Security tight for trial tied to alleged ‘Bigfoot’ killing

The first trial in a criminal case that features bikers, drugs, guns, people nicknamed Bigfoot, Mountain and Dirty and a dog named Pumpkin got under way this week in Snohomish County Superior Court.

Because some of the witnesses and defendants have ties to gangs and many have lengthy criminal histories, sheriff’s deputies stepped up security in the courthouse. A security guard posted outside the courtroom is searching purses, bags and backpacks and double-checking spectators for weapons.

“Even the lawyers are getting searched,” a staffer said Thursday.

Ronald Brown is the first of three men to go to trial for the Dec. 1, 2011 home invasion robbery in Marysville that ended in the death of a Tacoma man.

Patrick Buckmaster, 30, was shot in the head and buried in a shallow grave in east Snohomish County. Prosecutors allege that Johnathan “Bigfoot” Frohs shot Buckmaster after he mistook him for a rival when the Tacoma man walked into the house wearing a hockey mask.

Buckmaster’s family was told by a suspected member of the Aryan Family prison gang that Buckmaster was taken on vacation because he’d done right by an outlaw motorcycle gang during a recent job. Relatives believe that was the gang’s way of notifying them of Buckmaster’s death.

Investigators suspect that the home-invasion robbery was set in motion after two men robbed a drug dealer of $4,700 and methamphetamine. That man reportedly rounded up some friends and stormed a house in search of his robbers. They weren’t there, but the crew held two people inside the house hostage, demanding money and threatening their relatives, according to court papers.

One of those allegedly taken hostage was on the witness stand Thursday. He said he knew trouble was breathing down his neck after hearing that Kenny Easley, aka Dirty, had been ripped off. He told the jury drug dealers don’t just roll over when someone steals their dope, money and car.

“It’s about respect,” the man said.

He said he was certain things were headed south for him after he took a call from a man, who said, “First the boys are coming over and then the men will be showing up.”

The man said he was home with his dog, Pumpkin, a Labrador Poodle mix who wouldn’t hurt a flea, when the heavily-armed crew showed up and began searching for the two men accused of robbing them. His wife returned home a short time later and also was held against her will, court papers said.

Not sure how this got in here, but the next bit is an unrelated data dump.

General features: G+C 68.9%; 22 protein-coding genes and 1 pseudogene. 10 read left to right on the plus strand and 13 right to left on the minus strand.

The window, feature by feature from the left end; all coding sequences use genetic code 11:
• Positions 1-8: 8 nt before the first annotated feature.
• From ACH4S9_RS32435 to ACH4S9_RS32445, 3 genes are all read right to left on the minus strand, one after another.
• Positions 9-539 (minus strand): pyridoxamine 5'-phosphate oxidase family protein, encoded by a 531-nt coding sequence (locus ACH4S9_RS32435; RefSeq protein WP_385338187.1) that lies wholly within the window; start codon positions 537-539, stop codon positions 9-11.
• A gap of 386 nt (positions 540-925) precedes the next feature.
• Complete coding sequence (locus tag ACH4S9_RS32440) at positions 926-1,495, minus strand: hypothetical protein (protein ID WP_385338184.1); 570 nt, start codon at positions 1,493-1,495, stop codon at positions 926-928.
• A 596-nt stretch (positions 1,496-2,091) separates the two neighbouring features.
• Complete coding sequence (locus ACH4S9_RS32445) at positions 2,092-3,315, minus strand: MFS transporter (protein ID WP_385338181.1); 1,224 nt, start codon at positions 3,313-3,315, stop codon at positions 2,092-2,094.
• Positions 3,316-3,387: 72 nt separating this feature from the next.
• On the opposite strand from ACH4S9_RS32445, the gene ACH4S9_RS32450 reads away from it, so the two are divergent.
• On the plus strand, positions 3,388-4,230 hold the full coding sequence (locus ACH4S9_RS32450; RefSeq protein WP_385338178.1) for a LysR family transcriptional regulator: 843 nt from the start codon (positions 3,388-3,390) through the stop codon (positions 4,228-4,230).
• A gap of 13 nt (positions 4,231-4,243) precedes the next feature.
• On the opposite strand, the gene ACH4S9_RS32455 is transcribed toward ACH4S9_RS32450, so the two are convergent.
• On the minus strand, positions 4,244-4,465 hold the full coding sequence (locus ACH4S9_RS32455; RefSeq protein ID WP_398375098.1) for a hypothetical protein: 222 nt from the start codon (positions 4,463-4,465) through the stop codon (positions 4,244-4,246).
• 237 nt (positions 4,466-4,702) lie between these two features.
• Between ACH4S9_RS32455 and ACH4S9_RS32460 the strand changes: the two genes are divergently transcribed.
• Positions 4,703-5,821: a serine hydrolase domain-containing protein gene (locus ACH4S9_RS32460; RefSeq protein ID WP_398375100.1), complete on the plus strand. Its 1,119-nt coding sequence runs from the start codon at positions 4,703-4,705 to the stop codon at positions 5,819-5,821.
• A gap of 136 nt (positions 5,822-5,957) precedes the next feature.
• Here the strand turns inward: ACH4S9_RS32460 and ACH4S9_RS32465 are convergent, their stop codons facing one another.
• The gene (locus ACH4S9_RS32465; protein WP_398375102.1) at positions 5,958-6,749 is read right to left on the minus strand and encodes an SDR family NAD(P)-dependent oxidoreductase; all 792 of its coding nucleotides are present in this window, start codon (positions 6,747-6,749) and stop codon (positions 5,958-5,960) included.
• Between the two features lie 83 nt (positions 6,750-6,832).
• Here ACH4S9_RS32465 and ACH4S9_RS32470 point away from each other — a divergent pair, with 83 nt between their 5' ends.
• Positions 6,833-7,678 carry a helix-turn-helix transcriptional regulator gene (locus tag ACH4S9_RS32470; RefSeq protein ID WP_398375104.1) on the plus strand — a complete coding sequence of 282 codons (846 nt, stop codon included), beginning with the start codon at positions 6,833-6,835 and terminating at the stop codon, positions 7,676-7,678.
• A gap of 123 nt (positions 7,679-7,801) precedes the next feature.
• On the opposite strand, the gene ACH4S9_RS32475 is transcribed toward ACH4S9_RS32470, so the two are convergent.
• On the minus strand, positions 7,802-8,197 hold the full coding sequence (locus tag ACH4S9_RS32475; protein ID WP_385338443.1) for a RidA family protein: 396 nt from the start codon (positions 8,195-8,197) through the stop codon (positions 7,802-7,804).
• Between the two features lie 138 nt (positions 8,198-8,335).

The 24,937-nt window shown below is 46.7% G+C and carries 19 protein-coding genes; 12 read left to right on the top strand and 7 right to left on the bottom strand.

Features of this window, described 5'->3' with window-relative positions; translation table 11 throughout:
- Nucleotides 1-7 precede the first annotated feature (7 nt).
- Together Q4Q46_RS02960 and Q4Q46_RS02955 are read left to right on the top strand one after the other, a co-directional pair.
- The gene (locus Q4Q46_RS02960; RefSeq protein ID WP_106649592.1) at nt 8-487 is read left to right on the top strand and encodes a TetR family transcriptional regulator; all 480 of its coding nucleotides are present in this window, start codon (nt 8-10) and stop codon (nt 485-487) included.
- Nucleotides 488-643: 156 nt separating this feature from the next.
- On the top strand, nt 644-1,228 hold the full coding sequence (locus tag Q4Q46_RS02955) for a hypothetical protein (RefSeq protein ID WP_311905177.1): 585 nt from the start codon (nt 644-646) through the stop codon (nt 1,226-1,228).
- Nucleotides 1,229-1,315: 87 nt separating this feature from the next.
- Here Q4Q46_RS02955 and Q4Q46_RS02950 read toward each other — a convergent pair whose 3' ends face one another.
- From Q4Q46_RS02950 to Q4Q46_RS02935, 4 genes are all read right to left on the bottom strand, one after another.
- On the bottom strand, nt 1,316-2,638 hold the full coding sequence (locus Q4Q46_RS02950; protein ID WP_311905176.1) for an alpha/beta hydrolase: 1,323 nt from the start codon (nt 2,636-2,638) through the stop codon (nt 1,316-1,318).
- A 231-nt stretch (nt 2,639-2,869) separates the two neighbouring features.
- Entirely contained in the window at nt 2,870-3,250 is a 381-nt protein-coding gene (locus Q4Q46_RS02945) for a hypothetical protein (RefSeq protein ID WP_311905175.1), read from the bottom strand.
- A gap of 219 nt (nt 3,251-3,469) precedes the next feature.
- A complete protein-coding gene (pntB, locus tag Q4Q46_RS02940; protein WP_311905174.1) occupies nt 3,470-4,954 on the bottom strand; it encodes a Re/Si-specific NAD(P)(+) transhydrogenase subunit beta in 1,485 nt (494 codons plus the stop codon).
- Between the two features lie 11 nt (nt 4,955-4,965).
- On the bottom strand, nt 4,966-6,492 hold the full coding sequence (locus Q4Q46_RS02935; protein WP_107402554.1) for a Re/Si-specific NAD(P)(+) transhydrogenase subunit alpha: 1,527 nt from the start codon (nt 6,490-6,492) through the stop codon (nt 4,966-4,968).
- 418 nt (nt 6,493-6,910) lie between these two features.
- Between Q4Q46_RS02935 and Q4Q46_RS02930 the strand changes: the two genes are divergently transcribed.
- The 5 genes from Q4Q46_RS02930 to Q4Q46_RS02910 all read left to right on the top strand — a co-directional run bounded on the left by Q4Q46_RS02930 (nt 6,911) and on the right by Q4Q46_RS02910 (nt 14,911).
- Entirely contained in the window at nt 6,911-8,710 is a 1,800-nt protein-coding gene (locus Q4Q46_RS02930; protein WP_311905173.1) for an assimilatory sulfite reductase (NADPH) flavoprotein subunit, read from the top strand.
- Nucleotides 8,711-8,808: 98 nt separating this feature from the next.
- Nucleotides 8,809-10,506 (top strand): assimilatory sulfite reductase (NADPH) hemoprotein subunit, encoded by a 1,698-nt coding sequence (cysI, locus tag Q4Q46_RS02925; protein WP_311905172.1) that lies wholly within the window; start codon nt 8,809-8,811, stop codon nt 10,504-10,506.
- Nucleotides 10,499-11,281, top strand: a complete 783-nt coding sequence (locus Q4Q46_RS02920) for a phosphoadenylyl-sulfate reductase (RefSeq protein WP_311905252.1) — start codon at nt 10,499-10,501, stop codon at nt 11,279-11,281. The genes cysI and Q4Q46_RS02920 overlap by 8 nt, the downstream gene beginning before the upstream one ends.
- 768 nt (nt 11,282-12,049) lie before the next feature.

After Buckmaster was shot, everyone scattered. People later returned to the house to clean up and move Buckmaster’s body, court papers said.

A handful of men have pleaded guilty for their parts in the home-invasion robbery and drug rip-off. Frohs, who is charged with murder, is scheduled to go to trial in June, along with Clark Johnson. Jeffrey Brinkley’s trial is scheduled for next week. He’s accused of robbing, assaulting and kidnapping Easley. If convicted, that would be his third-strike, sending him to prison for life, according to prosecutors.

Brown’s trial could last a few weeks.

More in Local News

Herald photos of the week

A weekly collection of The Herald’s best images by staff photographers and… Continue reading

No easy exit from Smokey Point shopping complex

There’s just no easy exit on this one. A reader called in… Continue reading

Lynnwood, Marysville, Sultan consider ban on safe injection sites

If approved, they would join Lake Stevens and Snohomish County, which have temporary bans.

City Council OKs initial funding for Smith Avenue parking lot

The site of the former Smith Street Mill is being developed in anticipation of light rail.

Single fingerprint on robbery note leads to arrest

The holdup occurred at a U.S. Bank branch in Lynnwood in June.

Helicopter crews rescued two windsurfers in Port Susan. (United States Coast Guard)
Two windsurfers rescued from Port Susan near Kayak Point

The men had failed to return to shore during Sunday’s windstorm.

Yes to turn signal — eventually

Adding a right-turn signal at 112th St. and 7th Ave. is turning out to be a bit more complicated.

Mill Creek councilman no longer lives in city, panel finds

The Canvassing Board determined Sean Kelly is not eligible to vote there.

A Democrat and ex-Republican team up to end two-party politics

Brian Baird and Chris Vance unveil a new organization called Washington Independents.

Most Read